Background & Context
During a three-month period in 1994, approximately one million Rwandans were killed by
fellow Rwandans. Despite advanced warning, the powers most able to prevent or limit this
massacre chose to ignore their obligation to intervene.
Several significant historical factors led to the increasing tensions between the Hutu and Tutsi
people in Rwanda.
Belgium in Rwanda
Belgium replaced German interests in Rwanda after World War I. The Belgians used the local
divisions to aid their control of the country and its resources. By the time Rwanda became an
independent state in 1961, the conflict and tensions among its people had seriously increased.
The Hutu and Tutsi groups are similar. They share the same language, (Kinyarwanda) culture
and religious philosophies. Eventually, the wealthier, elite class (the Tutsi) that could afford
cattle became more powerful than the majority (the Hutu), who were primarily farmers. These
divisions increased through marriage practices that discouraged unions between the two groups.
The Belgians used the Tutsi to help control the majority population of Rwanda, by granting
them political power and education resources. The Tutsi profited from this relationship, and
worked with the Belgians to keep the Hutu as the poor, unskilled labor class within Rwanda.
These divisions were not absolute, however. There was still a degree of social and occupational
mixing between the two groups.
The class division was widened when the Belgians required the entire population to formally
"register" as either Hutu or Tutsi. This registry showed that Hutu made up about 85 percent of
the population, while Tutsi accounted for only 15 percent.
When Belgium could no longer maintain control of its overseas colony, the Hutu saw their
chance to change this undemocratic situation.
The Hutu Revolution
In 1959, the Hutu began to exert their power, disrupting the class order that had existed for
decades. In 1961, Rwanda gained its independence and the Hutu majority took power. The Hutu
began persecuting all Tutsi, not just the elite class, confiscating land and wealth and driving
many out of the country.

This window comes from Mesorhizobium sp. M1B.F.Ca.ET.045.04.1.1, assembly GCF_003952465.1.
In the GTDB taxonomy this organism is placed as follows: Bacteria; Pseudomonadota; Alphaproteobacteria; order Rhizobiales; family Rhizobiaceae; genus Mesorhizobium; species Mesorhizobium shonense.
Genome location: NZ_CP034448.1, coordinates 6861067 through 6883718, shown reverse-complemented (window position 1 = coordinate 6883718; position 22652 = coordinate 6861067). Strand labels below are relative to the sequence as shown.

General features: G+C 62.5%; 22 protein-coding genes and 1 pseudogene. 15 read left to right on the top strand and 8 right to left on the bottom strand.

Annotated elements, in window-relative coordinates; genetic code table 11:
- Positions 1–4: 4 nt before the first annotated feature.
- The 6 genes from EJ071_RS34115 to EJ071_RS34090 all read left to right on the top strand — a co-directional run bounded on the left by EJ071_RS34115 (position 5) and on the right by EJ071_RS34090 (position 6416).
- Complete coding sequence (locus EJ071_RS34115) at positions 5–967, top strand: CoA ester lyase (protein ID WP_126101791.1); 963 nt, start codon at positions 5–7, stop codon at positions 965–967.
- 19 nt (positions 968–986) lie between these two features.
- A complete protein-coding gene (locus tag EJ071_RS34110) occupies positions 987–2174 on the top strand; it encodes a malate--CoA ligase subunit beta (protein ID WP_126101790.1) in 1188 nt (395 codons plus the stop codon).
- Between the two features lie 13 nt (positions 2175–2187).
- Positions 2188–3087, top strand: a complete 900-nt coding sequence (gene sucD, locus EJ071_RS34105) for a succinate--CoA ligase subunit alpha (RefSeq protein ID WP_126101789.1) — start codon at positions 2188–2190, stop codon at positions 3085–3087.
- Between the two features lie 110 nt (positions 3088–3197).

In the 1960s, some 20,000 Tutsi were killed and over a quarter-million driven into exile. Similar
actions had occurred intermittently prior to 1994. The Tutsi minority became a scapegoat for
many of the problems plaguing Rwanda. Hutu political leaders used the "threat" of the Tutsi to
garner support for themselves and quell dissatisfaction with government.
Prelude to Genocide
Oppression against the Tutsi minority had been a part of Rwanda since the revolution of 1959.
However, events in the years preceding the massacres of 1994 greatly increased the inevitability,
and predictability, of the genocide.
In the early 1990s, political violence directed against Hutu opposition became more common. As
the government of longtime Hutu leader Juvenal Habyarimana increasingly lost its hold on
power in Rwanda, it became more violent. In 1990, there was a government-sanctioned
massacre of hundreds of Tutsi.
That year, exiled Tutsi formed the Rwandan Patriotic Front (RPF) and began launching attacks
against the Hutu government with the aim of overthrowing it. Habyarimana used the attacks by
the RPF as justification to continue persecution of Tutsi in Rwanda.
Habyarimana controlled criticism of his policies by exaggerating the threat of the RPF and Tutsi.
In October 1993, Tutsi militants in Burundi assassinated the Hutu president of that country. This
gave Habyarimana an opportunity to rally the Rwanda Hutu population to his cause.
The Violence Increases
On April 6, 1994, Habyarimana’s plane was shot down inside Rwanda. Immediately after the
assassination, the new interim government, led by Colonel Théoneste Bagosora, began carrying
out plans for the genocide of the Tutsi. However, the first victims of the violence were those
within the Hutu government who opposed the violent policies of the interim government. A
number of Hutu military officials actually asked for help from the United Nations to prevent the
oncoming violence. These calls were ignored, and the Hutu opposition within the government
was wiped out.
UN forces, made up primarily of Belgian and French troops, did arrive in Rwanda, but their
mission was to evacuate foreigners and leave the country. The UN's decision (with pressure from
the United States) not to intervene gave the Hutu the green light to undertake their planned
extermination of the Tutsi. On April 21, the UN Security Council withdrew all but a few hundred
of its remaining troops.